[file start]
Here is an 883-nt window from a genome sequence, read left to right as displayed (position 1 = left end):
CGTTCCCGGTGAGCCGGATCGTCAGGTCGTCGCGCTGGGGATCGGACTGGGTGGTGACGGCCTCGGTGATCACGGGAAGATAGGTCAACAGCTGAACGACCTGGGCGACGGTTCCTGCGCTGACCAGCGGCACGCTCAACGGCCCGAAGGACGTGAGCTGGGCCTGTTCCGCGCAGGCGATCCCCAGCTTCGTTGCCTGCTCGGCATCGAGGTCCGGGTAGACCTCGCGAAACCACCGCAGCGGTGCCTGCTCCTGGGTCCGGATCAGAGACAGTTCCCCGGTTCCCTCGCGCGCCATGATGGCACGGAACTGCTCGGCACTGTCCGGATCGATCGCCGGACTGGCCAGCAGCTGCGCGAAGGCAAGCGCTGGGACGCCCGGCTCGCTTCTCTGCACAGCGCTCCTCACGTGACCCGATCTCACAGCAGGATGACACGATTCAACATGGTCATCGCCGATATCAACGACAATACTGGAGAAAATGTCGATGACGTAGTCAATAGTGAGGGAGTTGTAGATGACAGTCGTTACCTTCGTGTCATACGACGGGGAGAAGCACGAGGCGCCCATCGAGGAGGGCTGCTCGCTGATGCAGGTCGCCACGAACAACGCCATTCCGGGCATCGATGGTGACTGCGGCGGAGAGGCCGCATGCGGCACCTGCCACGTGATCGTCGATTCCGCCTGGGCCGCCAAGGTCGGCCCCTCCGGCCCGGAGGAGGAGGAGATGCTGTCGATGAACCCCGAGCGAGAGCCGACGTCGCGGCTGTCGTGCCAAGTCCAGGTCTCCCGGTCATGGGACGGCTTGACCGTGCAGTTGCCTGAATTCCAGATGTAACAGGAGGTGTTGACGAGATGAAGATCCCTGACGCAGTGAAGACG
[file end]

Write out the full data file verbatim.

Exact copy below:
Here is an 883-nt window from a genome sequence, read left to right as displayed (position 1 = left end):
CGTTCCCGGTGAGCCGGATCGTCAGGTCGTCGCGCTGGGGATCGGACTGGGTGGTGACGGCCTCGGTGATCACGGGAAGATAGGTCAACAGCTGAACGACCTGGGCGACGGTTCCTGCGCTGACCAGCGGCACGCTCAACGGCCCGAAGGACGTGAGCTGGGCCTGTTCCGCGCAGGCGATCCCCAGCTTCGTTGCCTGCTCGGCATCGAGGTCCGGGTAGACCTCGCGAAACCACCGCAGCGGTGCCTGCTCCTGGGTCCGGATCAGAGACAGTTCCCCGGTTCCCTCGCGCGCCATGATGGCACGGAACTGCTCGGCACTGTCCGGATCGATCGCCGGACTGGCCAGCAGCTGCGCGAAGGCAAGCGCTGGGACGCCCGGCTCGCTTCTCTGCACAGCGCTCCTCACGTGACCCGATCTCACAGCAGGATGACACGATTCAACATGGTCATCGCCGATATCAACGACAATACTGGAGAAAATGTCGATGACGTAGTCAATAGTGAGGGAGTTGTAGATGACAGTCGTTACCTTCGTGTCATACGACGGGGAGAAGCACGAGGCGCCCATCGAGGAGGGCTGCTCGCTGATGCAGGTCGCCACGAACAACGCCATTCCGGGCATCGATGGTGACTGCGGCGGAGAGGCCGCATGCGGCACCTGCCACGTGATCGTCGATTCCGCCTGGGCCGCCAAGGTCGGCCCCTCCGGCCCGGAGGAGGAGGAGATGCTGTCGATGAACCCCGAGCGAGAGCCGACGTCGCGGCTGTCGTGCCAAGTCCAGGTCTCCCGGTCATGGGACGGCTTGACCGTGCAGTTGCCTGAATTCCAGATGTAACAGGAGGTGTTGACGAGATGAAGATCCCTGACGCAGTGAAGACG